Secession Spring: The Tariff War (Part Two)
During the Secession Winter, the business community in the North had urged the Lincoln administration to do what was necessary to maintain the peace. Toward that end, the stock market soared on news from Secretary of State Seward that Fort Sumter would be evacuated. It seemed that a peaceful solution had been reached on the issue of Federal forts in Southern territory, and a profitable business relationship with the Confederate States would therefore continue.
Slavery and union was of little concern. Peace was good for business. The Northern press agreed.
“If the Cotton States shall become satisfied that they can do better out of the Union than in it, we insist on letting them go,” wrote Horace Greely, editor of the New York Tribune. “We hope never to live in a republic whereof one section is pinned in the residue by bayonets.”
But, with the passage of a low revenue tariff by the C.S.A. on March 11, it appeared that a tariff war with the United States would commence instead. It was suddenly apparent that foreign shipping and goods would flow to Southern ports instead of Philadelphia, New York, Boston and Baltimore. Iron and cotton goods virtually prohibited by virtue of the Northern Morrill Tariff would flow into the Free Trade Zone’ of the South and find their way north through the porous 2,000 mile shared border. Thus the Northern press changed their tune and trumpeted that a ‘Tariff War’ would ruin the entire Northern economy.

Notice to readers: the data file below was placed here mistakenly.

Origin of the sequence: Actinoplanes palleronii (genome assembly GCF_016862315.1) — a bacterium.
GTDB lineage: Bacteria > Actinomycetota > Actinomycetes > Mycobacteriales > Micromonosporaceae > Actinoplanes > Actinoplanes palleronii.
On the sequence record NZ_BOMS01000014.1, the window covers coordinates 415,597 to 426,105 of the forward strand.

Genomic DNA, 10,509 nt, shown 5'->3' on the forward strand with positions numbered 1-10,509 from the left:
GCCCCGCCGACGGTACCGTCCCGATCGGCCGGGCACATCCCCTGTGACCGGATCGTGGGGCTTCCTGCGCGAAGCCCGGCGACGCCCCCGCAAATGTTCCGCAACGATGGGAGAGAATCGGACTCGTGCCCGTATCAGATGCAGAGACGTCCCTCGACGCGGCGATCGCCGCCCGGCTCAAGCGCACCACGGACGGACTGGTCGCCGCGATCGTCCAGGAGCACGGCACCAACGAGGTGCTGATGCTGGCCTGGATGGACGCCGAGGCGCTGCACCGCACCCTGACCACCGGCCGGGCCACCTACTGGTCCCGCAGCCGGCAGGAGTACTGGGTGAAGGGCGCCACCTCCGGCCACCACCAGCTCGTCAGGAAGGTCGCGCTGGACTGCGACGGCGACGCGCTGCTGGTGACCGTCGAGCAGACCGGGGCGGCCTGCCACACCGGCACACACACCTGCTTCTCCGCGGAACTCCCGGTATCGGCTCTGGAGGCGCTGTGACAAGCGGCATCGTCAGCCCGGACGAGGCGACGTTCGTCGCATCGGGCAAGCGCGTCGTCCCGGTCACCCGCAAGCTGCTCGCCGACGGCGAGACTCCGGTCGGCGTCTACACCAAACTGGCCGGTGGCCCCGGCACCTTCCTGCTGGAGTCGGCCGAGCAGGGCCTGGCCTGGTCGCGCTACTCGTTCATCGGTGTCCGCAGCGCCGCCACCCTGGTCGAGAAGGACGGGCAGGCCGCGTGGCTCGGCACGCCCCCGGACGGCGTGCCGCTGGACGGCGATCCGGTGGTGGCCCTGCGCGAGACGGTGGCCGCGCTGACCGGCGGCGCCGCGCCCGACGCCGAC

Faced with this new fear, Northern merchants petitioned Washington that they would not pay the new duties unless the Federal government collected the new import duties in all Southern ports, too. Northern bankers, industrialists and the northern press changed from supporting a policy of accommodating the new southern nation to one of restoring the Union, even if coercion was necessary.
Even Lincoln’s cabinet did a turn-around after March 11. On his inauguration day, all but two members of his cabinet had urged accommodation with the Confederate States; give them Fort Sumter.
With the outcry, after March 11, from the northern business community and the press, all but one member of Lincoln’s cabinet reversed their view and supported his position of holding on to Sumter and the remaining federal property in the South.
More to come.